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April 24, 2000

MSU to recognize four with honorary degrees

EAST LANSING, Mich. - Four distinguished individuals who have made significant contributions to the fields of science, research and humanity will be recognized by Michigan State University during spring commencement ceremonies Friday, May 5.

The undergraduate convocation ceremony will be held at 1 p.m. at the Jack Breslin Student Events Center. The advanced degree ceremony takes place at 7 p.m., also at the Breslin Center.

Honorary degrees will be presented to:

  • James D. Wolfensohn, president of the World Bank Group. He will speak at the undergraduate convocation and will receive an honorary doctor of humanities.
  • Rita R. Colwell, director of the National Science Foundation. She will speak at the advanced degree ceremony and will receive an honorary doctor of science.
  • Arnold L. "Arny" Demain, professor of industrial microbiology at the Massachusetts Institute of Technology and a "Michigan State College" alumnus. He will receive an honorary doctor of science at the 1 p.m. ceremony.
  • Murray Goldstein, assistant surgeon general in the U.S. Public Health Service and current medical director of the United Cerebral Palsy Research and Education Foundation. He will receive an honorary doctor of science at the 7 p.m. ceremony.

The undergraduate convocation ceremony also includes remarks by a student speaker and the presentation of the senior class gift. Others to be recognized include the MSU Board of Trustees and the GPA Award winners, national and international scholarship winners and the Senior Class Council.

Biographies of the honorary degree recipients follow:


James D. Wolfensohn, president of the World Bank Group since June 1995, established his career as an international investment banker with a parallel involvement in development issues and the global environment.

Since becoming president, he has traveled to more than 100 countries to gain first-hand experience about the challenges facing the World Bank and its 181 member countries. He has met with government clients as well as representatives of business, labor, media, religious and women's groups, students and teachers.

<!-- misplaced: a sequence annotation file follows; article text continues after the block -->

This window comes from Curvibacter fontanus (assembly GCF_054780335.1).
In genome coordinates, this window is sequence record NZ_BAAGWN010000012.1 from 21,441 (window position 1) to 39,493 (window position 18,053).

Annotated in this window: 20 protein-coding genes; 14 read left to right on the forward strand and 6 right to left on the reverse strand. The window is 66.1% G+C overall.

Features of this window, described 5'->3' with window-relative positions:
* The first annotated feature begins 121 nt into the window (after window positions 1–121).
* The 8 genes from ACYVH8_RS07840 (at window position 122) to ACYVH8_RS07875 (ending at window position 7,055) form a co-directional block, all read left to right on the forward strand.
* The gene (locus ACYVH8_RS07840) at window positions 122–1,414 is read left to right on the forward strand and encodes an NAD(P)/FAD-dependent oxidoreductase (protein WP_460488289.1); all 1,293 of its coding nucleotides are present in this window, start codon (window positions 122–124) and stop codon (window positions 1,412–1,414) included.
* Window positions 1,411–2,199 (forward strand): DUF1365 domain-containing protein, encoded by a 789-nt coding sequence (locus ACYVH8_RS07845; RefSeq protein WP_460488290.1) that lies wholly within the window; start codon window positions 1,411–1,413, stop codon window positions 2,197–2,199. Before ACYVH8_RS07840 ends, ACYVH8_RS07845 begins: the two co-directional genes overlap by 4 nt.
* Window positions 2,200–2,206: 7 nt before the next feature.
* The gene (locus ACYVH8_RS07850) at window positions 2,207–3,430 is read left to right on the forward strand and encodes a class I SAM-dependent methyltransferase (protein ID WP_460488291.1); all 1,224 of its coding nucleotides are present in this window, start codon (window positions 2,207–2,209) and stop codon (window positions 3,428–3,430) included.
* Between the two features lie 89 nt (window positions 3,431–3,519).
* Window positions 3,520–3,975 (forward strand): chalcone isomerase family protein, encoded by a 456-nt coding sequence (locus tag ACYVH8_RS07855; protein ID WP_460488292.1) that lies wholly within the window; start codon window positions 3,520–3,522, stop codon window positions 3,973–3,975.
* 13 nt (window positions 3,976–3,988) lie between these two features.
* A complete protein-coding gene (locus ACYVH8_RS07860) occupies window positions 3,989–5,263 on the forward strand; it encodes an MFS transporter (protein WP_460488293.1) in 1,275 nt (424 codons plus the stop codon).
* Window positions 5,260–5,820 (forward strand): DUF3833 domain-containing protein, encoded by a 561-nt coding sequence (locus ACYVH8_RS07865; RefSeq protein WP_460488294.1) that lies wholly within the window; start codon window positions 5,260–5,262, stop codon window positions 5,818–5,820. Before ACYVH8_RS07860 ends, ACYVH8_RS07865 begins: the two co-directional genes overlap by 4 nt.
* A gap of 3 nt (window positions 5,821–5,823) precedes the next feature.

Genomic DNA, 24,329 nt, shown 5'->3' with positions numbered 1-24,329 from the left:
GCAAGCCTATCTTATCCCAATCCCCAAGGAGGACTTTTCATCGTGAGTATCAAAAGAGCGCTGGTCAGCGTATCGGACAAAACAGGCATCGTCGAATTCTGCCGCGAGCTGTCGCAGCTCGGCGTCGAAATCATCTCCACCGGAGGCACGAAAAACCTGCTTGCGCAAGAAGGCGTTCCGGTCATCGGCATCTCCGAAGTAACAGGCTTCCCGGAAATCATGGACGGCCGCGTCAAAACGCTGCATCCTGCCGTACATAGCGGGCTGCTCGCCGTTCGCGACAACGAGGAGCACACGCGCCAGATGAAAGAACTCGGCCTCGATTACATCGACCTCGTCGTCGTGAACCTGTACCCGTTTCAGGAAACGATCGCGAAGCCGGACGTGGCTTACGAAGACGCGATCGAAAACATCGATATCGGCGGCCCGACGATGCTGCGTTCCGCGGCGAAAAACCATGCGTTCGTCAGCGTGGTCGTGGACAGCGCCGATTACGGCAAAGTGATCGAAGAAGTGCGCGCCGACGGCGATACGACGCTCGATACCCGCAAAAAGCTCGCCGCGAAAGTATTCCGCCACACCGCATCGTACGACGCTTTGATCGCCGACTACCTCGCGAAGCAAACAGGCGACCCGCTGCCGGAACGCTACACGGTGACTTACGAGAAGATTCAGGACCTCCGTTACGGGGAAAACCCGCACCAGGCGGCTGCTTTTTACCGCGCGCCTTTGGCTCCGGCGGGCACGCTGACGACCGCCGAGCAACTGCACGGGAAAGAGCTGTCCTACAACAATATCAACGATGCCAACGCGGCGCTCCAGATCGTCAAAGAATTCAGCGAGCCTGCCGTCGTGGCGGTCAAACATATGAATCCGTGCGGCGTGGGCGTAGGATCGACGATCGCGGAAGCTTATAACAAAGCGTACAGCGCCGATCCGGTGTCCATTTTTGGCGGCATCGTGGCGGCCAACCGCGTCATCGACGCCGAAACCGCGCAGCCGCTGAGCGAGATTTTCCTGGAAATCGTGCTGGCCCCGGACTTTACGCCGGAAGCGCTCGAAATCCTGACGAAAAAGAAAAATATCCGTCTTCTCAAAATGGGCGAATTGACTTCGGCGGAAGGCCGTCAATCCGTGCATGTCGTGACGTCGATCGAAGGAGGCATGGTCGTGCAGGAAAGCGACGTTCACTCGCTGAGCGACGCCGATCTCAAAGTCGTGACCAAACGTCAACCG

In the process, he has taken the initiative in forming new strategic partnerships between the World Bank and the governments it serves, the private sector, civil society, regional development banks and the United Nations.

Prior to joining the World Bank, he was an international investment banker. His previous position was as president and chief executive officer of the James D. Wolfensohn Inc. investment firm, established in 1981 to advise major U.S. and international corporations.

In 1970 he became involved in New York's Carnegie Hall, first as a board member and as chairman of the board from 1980 to 1991, during which time the restoration of the landmark New York building was completed. In 1990 he became chairman of the board of trustees of the John F. Kennedy Center for the Performing Arts in Washington, D.C. He is president emeritus of both boards.

A naturalized U.S. citizen, Wolfensohn was born in Australia. He holds his bachelor's and law degrees from the University of Sydney and a master of business administration from the Harvard Graduate School of Business. Before attending Harvard, he was a lawyer in the Australian firm of Allen Allen and Hemsley.


Rita R. Colwell, director of the National Science Foundation (NSF) since August 1998, has held numerous challenging faculty and administrative positions in the U.S. and international scientific communities.

The NSF is an independent agency of the federal government that provides support for research and education in science, mathematics, engineering and technology.